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Canadian Journal of Gastroenterology
Volume 9 (1995), Issue 5, Pages 261-270

New Concepts of Pathogenesis in Inflammatory Bowel Disease

Claudio Fiocchi

Division of Gastroenterology, Case Western Reserve University, School of Medicine, Cleveland, Ohio, USA

Copyright © 1995 Hindawi Publishing Corporation. This is an open access article distributed under the Creative Commons Attribution License, which permits unrestricted use, distribution, and reproduction in any medium, provided the original work is properly cited.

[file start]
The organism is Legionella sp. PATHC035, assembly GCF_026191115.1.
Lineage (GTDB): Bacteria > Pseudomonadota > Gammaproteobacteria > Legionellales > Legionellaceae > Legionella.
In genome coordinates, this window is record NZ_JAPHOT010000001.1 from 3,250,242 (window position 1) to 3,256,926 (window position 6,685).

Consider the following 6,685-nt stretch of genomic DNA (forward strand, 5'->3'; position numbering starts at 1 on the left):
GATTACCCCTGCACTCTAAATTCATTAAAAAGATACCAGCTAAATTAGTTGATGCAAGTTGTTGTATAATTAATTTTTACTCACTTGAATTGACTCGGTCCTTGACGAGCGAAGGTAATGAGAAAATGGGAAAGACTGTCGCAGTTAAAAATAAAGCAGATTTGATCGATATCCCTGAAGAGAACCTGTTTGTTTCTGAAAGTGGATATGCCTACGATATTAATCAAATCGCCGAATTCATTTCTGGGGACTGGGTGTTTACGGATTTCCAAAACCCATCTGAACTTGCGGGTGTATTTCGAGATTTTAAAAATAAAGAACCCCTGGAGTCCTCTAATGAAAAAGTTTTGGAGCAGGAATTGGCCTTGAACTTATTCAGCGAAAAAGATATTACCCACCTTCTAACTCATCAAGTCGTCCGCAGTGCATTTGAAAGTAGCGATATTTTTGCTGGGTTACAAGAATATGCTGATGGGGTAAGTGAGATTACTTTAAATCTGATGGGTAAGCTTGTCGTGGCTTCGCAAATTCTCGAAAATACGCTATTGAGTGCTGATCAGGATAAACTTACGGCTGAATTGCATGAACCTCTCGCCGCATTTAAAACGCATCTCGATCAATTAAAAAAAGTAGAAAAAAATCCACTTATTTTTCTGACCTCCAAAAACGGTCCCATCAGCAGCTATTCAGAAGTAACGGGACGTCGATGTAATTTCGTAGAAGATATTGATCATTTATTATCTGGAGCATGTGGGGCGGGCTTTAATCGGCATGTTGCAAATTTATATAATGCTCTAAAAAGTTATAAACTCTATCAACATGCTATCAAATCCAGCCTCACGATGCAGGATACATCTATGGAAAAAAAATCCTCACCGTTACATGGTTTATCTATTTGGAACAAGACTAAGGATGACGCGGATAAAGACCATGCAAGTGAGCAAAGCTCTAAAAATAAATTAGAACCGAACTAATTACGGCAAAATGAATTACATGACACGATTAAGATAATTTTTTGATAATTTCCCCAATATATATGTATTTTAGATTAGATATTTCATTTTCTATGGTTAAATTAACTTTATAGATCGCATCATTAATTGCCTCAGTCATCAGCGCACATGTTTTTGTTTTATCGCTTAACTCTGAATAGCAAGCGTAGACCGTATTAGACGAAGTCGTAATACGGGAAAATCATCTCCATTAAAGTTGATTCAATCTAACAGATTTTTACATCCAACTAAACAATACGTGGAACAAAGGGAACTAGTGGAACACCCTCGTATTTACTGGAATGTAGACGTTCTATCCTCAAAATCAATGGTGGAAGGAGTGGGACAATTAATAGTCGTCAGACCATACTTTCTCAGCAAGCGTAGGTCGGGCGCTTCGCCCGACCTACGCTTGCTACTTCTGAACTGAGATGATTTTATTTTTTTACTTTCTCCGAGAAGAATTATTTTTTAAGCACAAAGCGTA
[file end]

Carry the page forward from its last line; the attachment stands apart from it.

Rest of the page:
The precise etiology and mechanisms of inflammatory bowel disease (IBD) are still unclear. Nevertheless, several concepts are gaining acceptance and constitute the basis for a better understanding of its pathogenesis and for improved therapy. The association of Crohn’s disease (CD) and ulcerative colitis (UC) with ‘western’ lifestyle is well recognized, and is considered a reason for the increasing frequency of CD and UC in countries with previously low incidence. Proposed linkages of CD and UC with particular human leukocyte antigen haplotypes suggest a genetic predisposition, but no uniform or consistent patterns have emerged. Similarly, the study of susceptibility or disease markers has not offered reproducible results. The search for specific infectious agents is being pursued, and the measles virus is presently considered a possible culprit. A true explosion has occurred in the area of animal models, and a large number of chemically or genetically induced experimental colitides are at hand. Immunological factors continue to dominate the bulk of basic research in IBD. This area is vast and complex, and autoantibodies, immune, epithelial and mesenchymal cells, lipid mediators, cytokines, neuropeptides and oxygen metabolites are under investigation. Finally, other factors whose role in IBD is uncertain, including smoking and possible abnormalities of intestinal permeability or mucus composition, continue to receive attention. These extensive and varied efforts are yielding some profits, and new forms of therapy are being devised. Based mostly on studies of soluble mediators, a number of novel immunosuppressive and highly specific blocking agents are being developed and undergoing clinical trials.